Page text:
Since these men were in Cambridge most of the time anyway, it was only natural to have them cover any routine Harvard news that came up. One paper, the Globe, always supplemented the Cambridge reporter with a student stringer, who was paid a small monthly retainer to keep the city desk a day ahead of the others papers on Harvard stories. When more sophisticated items arose, a Godkin Lecture perhaps, or an honorary degree, the papers could trot out their sometimes more equity education writers.

This peculiar line-up of personnel was well suited to the kind of story Greater Bostonians liked to read about their cherished institution along the Charles. (Harvard is cherished in Boston, by the Brahmins, who think Massachusetts Hall is the hub of the universe, and by the three-decker-duplex dwellers who evince nothing but scorn for the University, but would pop their buttons if a son was ever admitted.) The papers relished every opportunity to poke good naturedly at Harvard's pomp and grandeur, or at its male chauvinism.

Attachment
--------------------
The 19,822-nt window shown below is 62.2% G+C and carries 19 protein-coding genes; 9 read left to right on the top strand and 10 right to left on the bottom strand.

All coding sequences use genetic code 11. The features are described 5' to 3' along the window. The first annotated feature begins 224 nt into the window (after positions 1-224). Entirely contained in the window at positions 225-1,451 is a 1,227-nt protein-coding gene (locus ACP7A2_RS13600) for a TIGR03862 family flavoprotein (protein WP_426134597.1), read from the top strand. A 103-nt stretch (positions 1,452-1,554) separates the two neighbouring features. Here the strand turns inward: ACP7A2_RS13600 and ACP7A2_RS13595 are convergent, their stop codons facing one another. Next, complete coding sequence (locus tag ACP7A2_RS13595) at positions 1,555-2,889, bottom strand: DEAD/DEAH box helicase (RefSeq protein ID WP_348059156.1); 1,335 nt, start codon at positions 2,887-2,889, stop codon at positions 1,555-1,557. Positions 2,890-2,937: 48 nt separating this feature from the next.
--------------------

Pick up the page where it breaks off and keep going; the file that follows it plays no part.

In 1963, during a debate over dormitory visiting hours, the CRIMSON used the word "sex" in a headline, and the next day the nation woke up to news of a sex scandal at Harvard. Two years later, when Faye Levine '66 launched her clever campaign for Harvard Class Marshal, the papers couldn't write enough about this encroachment on the male domain. When Linda G. McVeigh '67 was elected the first female managing editor of the CRIMSON so much publicity attended the event that she stopped answering the telephone. Bored fellow CRIMSON editors invented quoted from her to give to reporters and a desperate Associated Press staffer actually paid me $5 to get her on the phone.